Journal Volume 5 2006

Log for 1860 (continued/6)

Alternative Views

Extract from ‘Journal of the Discovery of the Source of the Nile’ by John Hanning Speake, page 20:

On the 27th April, Captain Grant and I embarked the new steam frigate Forte, commanded by Captain Turnour, at Portsmouth; and after a long voyage, touching at Madeira and Rio de Janeiro, we arrived at the Cape of Good Hope on the 4th July. Here Sir George Grey, the governor of the colony, who took a warm and enlightened interest in the cause of the expedition, invited both Grant and myself to reside at his house. Sir George had been an old explorer himself - was once wounded by natives in Australia, much in the same manner as I had been in the Somali country - and with a spirit of sympathy he called me his son and said he hoped I would succeed. Then thinking how best he could serve me, he induced the Cape parliament to advance to the expedition a sum of £300, for the purpose of buying baggage - mules; and induced Lieut-General Wynyard, the Commander in Chief to detach 10 volunteers from the Cape Mounted Rifles to accompany me. When this addition was made to my force, of twelve mules and ten Hottentots, the Admiral of the station placed the screw steam corvette ’Brisk’ at my disposal and we sailed for Zanzibar on the 16th of July, under the Captain A.F. de Horsey - the Admiral himself accompanying us, on one of his annual inspections to visit the East coast of Africa and the Mauritius. In five days more we touched East London and thence proceeded north, made a short stay at Delgoa Bay, where I first became acquainted with the Zulu people, a naked set of natives, whose national costume principally consists in having the hair trussed up like a hoop on the top of the head and an appendage like a thimble, to which they attach a mysterious importance. They wear additional ornaments, charms etc., of birds claws, hoofs and horns of wild animals tied on with strings and sometimes an article like a kilt made of loose strips of skins of vermin strung close together. Next day we went on to Europa, a small island of coralline, covered with salsolaceous shrubs and tenanted only by sea birds, owls, finches, rats and turtles. Of the last, we succeeded in turning three the average weight of each being 360lbs and we took large numbers of their eggs.

We then went to Mozambique and visited the Portuguese Governor, John Travers de Almeida, who showed considerable interest in the prospects of the expedition.

Leaving Mozambique on the 9th of August, bound for Johanna, we came the next day at 11.30 a.m., in sight of a slaver, ship rigged bearing on us in full sail, but so distant from us that her mast tops were only just visible. As quick as ourselves, she saw who we were and tried to escape by retreating. This manoeuvre left no doubt what she was and the Brisk all full of excitement gave chase at full speed and in four hours more we drew abreast of her. A great commotion ensued on board the slaver. The sea-pirates threw overboard their colours, bags and numerous boxes, but would not heave to, although repeatedly challenged, until a gun was fired across her bows. Our boats were then lowered and in a few minutes more the prize was taken, by her crew being exchanged for some of our men and we learnt all about her from accurate reports furnished by Mr. Frere, the Cape Slave Commissioner. Cleared from Savannah as ’The Sunny South’ professing to be destined for Hong Kong, she changed her name to the ’Manuela’ and came slave hunting in these regions. The slaver’s crew consisted of a Captain, doctor and several sailors, mostly Spaniards. The vessel was well stored with provisions and medicines, but there was scarcely enough room in her though she was said to be only half freighted for the 544 creatures they were transporting. The next morning as we entered Pamoni harbour an intricate approach to the rich little island hill Johanna, the slaver as she followed us stranded and for a while caused considerable alarm to everyone but her late Captain. He thought his luck very bad, after escaping so often, to be taken thus. For his vessels power of sailing were so good, had she had the wind in her favour, the Brisk even with the assistance of steam, could not have come up with her. On going on board her, I found the slaves mostly to be Wahiyow. A few of them were old women, but all the rest were children. They had been captured during war in their own country and sold to Arabs, who brought them to the coast and kept them half starved until the slaver arrived.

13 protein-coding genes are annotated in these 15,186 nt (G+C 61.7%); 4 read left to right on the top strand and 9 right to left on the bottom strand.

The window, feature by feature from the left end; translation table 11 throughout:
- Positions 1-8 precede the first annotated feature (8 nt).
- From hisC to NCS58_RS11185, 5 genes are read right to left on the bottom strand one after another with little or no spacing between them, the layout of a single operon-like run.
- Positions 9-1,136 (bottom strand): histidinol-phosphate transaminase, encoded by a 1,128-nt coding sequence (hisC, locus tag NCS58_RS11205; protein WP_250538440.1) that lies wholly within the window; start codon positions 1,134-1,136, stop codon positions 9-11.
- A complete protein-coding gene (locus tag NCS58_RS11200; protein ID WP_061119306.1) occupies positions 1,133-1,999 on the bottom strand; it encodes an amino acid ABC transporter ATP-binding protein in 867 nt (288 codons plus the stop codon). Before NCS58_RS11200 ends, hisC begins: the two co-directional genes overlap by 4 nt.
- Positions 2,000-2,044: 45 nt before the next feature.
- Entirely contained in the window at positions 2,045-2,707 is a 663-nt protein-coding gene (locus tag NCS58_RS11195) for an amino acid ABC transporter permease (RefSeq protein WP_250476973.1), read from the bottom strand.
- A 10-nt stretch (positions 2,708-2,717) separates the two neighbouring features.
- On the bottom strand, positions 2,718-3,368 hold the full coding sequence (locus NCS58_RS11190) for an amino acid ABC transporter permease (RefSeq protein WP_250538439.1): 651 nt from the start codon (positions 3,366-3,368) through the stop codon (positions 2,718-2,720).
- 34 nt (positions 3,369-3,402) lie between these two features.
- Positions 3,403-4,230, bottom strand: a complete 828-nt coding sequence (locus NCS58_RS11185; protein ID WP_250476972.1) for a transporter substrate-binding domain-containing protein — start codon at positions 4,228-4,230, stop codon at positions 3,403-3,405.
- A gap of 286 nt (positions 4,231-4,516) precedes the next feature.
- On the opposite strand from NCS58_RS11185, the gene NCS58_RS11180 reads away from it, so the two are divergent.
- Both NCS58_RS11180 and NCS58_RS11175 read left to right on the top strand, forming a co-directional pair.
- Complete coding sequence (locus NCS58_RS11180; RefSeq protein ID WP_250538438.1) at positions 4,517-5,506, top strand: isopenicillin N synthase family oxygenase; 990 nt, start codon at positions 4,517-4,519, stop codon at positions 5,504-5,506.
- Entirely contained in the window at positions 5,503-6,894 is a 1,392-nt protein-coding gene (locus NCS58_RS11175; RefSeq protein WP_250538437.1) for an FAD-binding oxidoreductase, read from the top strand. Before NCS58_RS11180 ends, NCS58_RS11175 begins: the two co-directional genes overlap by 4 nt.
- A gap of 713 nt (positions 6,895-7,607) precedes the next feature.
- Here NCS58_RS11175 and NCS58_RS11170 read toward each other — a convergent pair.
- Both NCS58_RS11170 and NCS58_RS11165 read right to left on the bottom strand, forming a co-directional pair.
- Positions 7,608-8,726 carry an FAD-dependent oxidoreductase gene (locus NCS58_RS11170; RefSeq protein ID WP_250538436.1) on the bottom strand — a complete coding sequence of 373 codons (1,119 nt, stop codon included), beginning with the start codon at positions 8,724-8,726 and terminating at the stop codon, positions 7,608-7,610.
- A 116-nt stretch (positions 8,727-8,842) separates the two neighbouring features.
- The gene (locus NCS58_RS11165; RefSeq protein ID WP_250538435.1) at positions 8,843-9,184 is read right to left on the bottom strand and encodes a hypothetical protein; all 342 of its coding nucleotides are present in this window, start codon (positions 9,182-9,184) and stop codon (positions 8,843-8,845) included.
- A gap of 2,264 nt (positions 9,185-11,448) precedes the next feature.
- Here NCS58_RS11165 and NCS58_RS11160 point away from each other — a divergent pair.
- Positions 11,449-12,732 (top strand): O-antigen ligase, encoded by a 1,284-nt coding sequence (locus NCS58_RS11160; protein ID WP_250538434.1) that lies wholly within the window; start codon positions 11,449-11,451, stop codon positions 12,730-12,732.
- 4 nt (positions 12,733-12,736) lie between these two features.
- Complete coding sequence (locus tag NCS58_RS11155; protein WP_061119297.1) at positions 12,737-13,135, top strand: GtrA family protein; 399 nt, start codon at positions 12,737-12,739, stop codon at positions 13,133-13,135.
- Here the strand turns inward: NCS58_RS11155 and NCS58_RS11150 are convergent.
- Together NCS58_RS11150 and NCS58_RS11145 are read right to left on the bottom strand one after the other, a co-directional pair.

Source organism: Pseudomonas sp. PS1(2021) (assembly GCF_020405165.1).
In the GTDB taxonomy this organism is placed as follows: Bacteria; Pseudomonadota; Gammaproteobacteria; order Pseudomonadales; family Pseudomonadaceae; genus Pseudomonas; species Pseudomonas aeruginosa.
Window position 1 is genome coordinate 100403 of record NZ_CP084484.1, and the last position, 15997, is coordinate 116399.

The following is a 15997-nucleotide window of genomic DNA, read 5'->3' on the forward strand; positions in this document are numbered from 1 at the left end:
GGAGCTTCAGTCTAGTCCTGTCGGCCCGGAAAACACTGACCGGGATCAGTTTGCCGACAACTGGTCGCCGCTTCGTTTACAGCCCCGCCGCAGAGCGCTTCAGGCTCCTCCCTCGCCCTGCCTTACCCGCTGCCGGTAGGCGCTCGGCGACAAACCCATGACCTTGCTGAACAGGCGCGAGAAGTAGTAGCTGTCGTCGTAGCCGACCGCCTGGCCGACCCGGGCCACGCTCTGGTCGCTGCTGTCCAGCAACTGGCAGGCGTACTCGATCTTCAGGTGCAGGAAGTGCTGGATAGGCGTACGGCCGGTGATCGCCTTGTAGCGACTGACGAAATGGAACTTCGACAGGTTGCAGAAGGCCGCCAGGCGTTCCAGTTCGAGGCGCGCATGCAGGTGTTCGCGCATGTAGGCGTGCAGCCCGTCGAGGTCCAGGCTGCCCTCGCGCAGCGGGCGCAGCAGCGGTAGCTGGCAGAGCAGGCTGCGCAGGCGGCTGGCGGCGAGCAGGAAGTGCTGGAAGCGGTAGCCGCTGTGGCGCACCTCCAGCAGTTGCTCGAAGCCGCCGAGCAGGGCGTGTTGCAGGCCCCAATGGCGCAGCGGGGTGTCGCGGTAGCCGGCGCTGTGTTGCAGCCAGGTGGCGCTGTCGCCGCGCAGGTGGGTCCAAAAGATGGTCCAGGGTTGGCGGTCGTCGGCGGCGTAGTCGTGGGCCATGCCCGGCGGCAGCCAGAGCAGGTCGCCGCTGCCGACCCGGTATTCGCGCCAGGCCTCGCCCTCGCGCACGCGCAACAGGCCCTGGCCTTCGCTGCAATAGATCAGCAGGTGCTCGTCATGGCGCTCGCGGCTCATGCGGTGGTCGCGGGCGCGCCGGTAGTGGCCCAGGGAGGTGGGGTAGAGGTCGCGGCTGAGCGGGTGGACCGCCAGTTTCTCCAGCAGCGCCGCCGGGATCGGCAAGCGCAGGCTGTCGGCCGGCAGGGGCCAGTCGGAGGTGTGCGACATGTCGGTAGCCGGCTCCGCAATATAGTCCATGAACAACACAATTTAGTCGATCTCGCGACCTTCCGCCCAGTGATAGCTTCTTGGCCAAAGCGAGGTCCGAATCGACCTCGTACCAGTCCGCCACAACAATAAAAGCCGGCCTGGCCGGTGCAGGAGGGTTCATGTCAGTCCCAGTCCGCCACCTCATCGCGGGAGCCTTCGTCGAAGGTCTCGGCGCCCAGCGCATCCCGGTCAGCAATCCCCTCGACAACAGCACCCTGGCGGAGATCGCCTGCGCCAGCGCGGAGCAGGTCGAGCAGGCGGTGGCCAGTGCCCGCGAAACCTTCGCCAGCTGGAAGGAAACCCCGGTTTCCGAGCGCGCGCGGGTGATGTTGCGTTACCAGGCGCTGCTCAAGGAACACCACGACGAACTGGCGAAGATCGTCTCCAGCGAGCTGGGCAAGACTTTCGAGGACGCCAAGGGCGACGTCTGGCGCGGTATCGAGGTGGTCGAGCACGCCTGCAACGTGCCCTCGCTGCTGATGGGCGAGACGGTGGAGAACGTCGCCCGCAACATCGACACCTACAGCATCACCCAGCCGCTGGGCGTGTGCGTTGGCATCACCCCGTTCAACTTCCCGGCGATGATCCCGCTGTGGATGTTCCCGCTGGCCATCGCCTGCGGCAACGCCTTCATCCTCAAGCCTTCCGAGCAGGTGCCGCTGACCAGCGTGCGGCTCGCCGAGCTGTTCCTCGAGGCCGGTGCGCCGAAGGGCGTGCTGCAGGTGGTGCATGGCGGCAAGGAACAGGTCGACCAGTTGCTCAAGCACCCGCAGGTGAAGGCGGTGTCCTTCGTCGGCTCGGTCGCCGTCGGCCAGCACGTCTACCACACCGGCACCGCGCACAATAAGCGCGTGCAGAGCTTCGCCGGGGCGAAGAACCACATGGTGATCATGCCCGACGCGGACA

On the 15th the ’Manuela’ was sent to Mauritius and we after passing the Camoro Islands, arrived in Zanzibar.



Extract from Bartons and Speakes a novel by William Harrison, published in 1984, W.H. Allen. Harrison’s sources were - The Royal Geographical Society, Peter Hanning Speake and Isabel Burton:

Page 320:

Again a ship bearing Speake toward Africa was taking the long way around. Instead of travelling to India, this time he was going to South America, and he forgot how much he detested the idea of a sea voyage. Grant practised photography, water colouring, nautical observation and read books on botany. Whenever possible Grant studied the stars with Captain Turnour in the evenings.

Page 321:

Two South African Dignitaries, Sir George Grey, Governor of the Cape Colony and Admiral Sir Henry Keppel, Commander of the British forces at the Cape, were also aboard the Forte.

Page 327:

On the 4th of July 1860 Speake’s ship sailed into Simons Bay at the Cape. So they were in Africa again. Grant began gathering specimens of the flora, pressing leaves and blooms under glass.

Sir George informed them that they were being supplied with another ship the ’Brisk’, a slave hunting corvette, at the docks the ships band in bright red coats played a medley of marching time.


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